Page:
He often wrote under pseudonym. “Claude Chardon” was one, entirely French. “Rocca Staiti” was another, not only Sicilian but distinctly Trapanese. His only book, Les Poèmes d’un Maudit (1923), lists his first name as Marius.

As a poet Scalesi favored classical forms, sonnets and overstuffed quatrains. He had no patience for free verse. He did, however, admire the maudit, or damned, current in French poetry, including Rimbaud, whom he adored.

Poe, by way of Baudelaire, was Scalesi’s master. Like Poe, Scalesi’s classicism was a bit of a sham, a kind of verbal costume jewelry. His elaborate, 19th century flourishes — rubies that fall from the heart, mystic sentinels, gardens where Death might flower — are anemic.

They’re anemic because they’re imitations, in more than one way. Scalesi isn’t quite maudit in the way that the alcoholic Poe, the pederast Verlaine, or the delinquent Rimbaud are. Cursed, certainly. But Scalesi’s only vice is self-pity; I don’t think he got out enough to develop any others. He has a hint of that Latin archetype about him, the mammone, the young man smothered and infantilized. His poems are full of women, not least his mother and sisters; and in one of his erotic poems, 'Pride', the speaker tells a girl “I never guessed that you were made of flesh”.

If bad plasterwork and second-hand philosophy were all Scalesi had to offer, if he were just a curiosity, he wouldn’t be worth the effort: Tunisia has accomplished Arabic poets who need translation. But there is a force in Scalesi that no one could have taught him. The blasphemies in 'Communion' have real fury in them, not louche French atheism. His details, too, are marvelous. The poem 'Midi' seems pointless until you see the pun in the title, which means both “noon” and “south.” The appearance in the same poem of columns against the sky — roofless columns that is — is a vision of Carthage across the bay: three thousand years of memory, Punic and Roman, European and African, a ruin, a homecoming, a biography, a burial. That force is in the photograph of Scalesi on the frontpiece of Les Poèmes d’un Maudit. I recognized him beyond doubt when I saw him: the eyes too intense, the dark hair swept unattractively forward, the posture stiff and uneasy. An impossible face; a face incapable of compromise or comfort.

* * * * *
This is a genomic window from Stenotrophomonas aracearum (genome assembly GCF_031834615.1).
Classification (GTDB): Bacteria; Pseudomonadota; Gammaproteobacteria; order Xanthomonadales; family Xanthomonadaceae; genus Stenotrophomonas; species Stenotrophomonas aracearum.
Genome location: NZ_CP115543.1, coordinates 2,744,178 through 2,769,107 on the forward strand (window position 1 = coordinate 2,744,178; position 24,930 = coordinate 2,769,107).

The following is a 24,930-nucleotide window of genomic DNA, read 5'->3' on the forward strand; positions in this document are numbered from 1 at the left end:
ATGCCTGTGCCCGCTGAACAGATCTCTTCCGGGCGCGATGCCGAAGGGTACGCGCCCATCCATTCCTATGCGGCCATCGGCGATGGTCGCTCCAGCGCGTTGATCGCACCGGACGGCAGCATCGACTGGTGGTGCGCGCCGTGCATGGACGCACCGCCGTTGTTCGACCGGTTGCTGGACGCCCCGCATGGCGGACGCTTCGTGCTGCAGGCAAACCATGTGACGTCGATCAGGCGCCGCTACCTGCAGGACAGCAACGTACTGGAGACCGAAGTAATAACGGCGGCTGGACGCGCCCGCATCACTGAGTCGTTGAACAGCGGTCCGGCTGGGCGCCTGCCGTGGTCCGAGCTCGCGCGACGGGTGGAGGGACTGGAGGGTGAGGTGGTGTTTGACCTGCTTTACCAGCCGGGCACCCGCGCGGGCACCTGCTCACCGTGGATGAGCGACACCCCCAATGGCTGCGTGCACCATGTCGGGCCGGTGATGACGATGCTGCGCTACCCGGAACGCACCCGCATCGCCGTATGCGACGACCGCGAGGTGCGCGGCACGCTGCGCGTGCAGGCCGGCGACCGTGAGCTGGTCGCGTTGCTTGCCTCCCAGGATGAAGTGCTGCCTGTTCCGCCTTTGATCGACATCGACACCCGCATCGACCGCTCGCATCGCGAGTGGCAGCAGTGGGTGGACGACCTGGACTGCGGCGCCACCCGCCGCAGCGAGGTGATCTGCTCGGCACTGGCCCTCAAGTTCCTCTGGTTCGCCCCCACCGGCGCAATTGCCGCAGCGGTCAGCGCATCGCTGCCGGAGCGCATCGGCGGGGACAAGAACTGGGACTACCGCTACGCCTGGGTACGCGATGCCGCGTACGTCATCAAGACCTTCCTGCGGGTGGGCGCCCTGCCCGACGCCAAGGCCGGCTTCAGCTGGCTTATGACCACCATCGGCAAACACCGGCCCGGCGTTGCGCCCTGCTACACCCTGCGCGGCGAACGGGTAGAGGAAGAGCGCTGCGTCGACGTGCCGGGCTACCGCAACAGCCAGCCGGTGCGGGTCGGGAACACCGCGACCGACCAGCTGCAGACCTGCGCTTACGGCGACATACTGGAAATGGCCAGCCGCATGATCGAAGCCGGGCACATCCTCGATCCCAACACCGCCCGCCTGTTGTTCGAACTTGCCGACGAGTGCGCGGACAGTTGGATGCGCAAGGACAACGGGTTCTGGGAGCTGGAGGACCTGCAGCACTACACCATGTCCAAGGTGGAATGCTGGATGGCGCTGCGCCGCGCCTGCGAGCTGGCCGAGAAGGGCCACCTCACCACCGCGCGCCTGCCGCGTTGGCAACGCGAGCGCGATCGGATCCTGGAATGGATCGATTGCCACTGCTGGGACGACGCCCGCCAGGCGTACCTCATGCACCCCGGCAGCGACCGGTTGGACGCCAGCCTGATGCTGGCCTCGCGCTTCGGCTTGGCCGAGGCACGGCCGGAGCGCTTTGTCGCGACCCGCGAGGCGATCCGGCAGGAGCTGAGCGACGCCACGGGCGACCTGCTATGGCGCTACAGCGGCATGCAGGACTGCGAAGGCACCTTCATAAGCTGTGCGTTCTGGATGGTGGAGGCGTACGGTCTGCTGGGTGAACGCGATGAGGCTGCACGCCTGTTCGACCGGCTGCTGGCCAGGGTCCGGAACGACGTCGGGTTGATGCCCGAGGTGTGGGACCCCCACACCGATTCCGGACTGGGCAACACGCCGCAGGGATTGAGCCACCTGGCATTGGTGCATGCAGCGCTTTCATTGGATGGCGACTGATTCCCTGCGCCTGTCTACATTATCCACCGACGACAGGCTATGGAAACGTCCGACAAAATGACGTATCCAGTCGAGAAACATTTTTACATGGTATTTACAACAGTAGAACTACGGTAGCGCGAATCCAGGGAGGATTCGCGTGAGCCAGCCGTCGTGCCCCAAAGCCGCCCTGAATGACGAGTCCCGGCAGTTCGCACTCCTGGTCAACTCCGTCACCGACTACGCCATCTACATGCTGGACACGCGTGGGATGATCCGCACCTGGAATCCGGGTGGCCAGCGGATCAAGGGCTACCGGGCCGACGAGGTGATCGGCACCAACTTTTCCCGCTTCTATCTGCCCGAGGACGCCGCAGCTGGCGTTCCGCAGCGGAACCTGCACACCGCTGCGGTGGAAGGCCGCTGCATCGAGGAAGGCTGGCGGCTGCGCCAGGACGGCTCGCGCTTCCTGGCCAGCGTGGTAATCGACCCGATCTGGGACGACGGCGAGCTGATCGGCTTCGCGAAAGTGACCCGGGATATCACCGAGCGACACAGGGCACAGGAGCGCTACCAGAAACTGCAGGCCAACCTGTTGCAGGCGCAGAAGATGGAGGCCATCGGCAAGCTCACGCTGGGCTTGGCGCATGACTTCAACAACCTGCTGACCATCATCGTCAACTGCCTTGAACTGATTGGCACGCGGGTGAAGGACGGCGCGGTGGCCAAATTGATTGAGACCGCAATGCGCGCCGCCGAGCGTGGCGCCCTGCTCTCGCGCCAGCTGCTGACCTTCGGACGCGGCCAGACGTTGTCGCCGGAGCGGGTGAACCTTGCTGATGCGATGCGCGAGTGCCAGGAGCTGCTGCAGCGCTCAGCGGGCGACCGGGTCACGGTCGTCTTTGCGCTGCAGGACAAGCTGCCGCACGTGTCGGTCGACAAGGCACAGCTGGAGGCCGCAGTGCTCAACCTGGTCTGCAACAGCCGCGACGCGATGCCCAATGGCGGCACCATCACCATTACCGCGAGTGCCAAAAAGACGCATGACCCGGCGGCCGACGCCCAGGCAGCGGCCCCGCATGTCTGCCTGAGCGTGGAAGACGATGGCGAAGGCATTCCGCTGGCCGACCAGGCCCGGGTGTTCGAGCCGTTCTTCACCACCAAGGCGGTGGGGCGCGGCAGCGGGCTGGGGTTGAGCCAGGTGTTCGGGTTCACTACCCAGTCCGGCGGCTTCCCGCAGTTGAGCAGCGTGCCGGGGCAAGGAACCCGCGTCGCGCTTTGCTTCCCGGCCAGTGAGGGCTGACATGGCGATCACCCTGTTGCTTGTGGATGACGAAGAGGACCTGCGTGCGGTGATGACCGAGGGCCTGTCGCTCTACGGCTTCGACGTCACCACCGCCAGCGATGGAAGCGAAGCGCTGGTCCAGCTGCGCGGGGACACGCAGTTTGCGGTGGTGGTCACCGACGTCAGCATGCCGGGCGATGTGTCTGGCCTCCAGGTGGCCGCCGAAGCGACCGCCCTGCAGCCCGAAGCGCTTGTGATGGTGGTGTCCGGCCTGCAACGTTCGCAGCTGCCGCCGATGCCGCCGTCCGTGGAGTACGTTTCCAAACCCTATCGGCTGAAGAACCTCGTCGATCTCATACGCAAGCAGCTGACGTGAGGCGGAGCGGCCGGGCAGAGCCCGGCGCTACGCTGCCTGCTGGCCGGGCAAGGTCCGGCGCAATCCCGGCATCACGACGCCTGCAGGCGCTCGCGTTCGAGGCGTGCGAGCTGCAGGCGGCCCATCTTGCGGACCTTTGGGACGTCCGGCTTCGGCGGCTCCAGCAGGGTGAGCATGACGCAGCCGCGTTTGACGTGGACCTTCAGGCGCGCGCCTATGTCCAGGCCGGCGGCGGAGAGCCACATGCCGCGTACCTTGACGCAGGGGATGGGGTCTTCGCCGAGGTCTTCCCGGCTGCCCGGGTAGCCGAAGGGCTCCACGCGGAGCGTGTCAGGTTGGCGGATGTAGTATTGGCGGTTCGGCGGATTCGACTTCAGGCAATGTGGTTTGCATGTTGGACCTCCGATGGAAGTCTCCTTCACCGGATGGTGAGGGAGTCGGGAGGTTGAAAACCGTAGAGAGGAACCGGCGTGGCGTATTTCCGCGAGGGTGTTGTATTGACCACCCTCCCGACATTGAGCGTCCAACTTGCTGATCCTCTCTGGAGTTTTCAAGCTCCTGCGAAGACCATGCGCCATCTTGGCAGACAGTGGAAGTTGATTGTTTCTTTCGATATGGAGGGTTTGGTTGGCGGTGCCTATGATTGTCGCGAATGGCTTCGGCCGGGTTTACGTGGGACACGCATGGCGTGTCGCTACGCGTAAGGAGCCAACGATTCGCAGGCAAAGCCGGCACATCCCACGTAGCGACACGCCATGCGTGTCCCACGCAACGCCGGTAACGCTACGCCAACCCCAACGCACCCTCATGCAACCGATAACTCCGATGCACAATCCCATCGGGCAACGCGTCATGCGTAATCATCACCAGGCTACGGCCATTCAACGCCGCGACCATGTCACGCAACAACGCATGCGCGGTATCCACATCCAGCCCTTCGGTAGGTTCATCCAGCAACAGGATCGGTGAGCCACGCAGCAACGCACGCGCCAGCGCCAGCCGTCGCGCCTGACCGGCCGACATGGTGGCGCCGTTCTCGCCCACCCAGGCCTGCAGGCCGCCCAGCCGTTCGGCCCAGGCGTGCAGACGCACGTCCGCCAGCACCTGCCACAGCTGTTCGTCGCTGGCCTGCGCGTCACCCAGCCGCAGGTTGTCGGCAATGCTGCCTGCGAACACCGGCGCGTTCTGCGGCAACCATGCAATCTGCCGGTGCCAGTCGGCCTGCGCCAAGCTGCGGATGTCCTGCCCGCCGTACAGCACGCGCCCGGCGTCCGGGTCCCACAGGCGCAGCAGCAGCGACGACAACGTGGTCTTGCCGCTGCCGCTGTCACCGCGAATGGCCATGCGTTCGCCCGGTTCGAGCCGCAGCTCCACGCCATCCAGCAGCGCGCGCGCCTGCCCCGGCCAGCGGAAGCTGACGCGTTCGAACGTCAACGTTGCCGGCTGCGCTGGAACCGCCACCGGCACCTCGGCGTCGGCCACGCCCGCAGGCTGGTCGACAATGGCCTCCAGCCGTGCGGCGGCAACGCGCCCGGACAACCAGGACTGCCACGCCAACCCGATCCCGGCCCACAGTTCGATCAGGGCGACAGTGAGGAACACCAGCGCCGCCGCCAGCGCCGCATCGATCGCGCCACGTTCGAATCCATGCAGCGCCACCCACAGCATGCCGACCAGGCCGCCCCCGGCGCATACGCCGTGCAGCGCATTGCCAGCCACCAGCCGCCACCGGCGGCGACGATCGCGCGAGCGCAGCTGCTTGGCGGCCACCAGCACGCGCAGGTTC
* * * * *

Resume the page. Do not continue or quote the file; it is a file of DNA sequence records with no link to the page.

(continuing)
Scalesi suffered from tuberculosis and other lung ailments, as well as severe depression; in an age that classified people as either sane or mad, he was undoubtedly mad. The doctors of Tunis recommended that he be sent to Europe. In 1921 or 22 he was accepted as a patient at the infamous madhouse of the Vignicella, in Palermo — his first visit to Italy, as far as I can tell. There his lungs weakened, and in 1922 he died. He was 30 years old. Although his father had sent a man to Palermo to check on him, he was judged to be without family and buried in an unmarked grave. Les Poèmes d’un Maudit came out a year later, in Paris. It is terrible not to have a country.


I am grateful to Salvatore Mugno of Trapani for the insights in his book, Mario Scalesi: Le poesie di un Maledetto (Transeuropa, 2020)

Carlo Massimo

Carlo Massimo works as a reporter in Washington. A former contributing editor at the Wilson Quarterly, his poetry and fiction have appeared in the Account, Barzakh, Bitter Oleander, and other journals, as well as La Piccioletta Barca. Follow him on Twitter at @CarloMassimo6.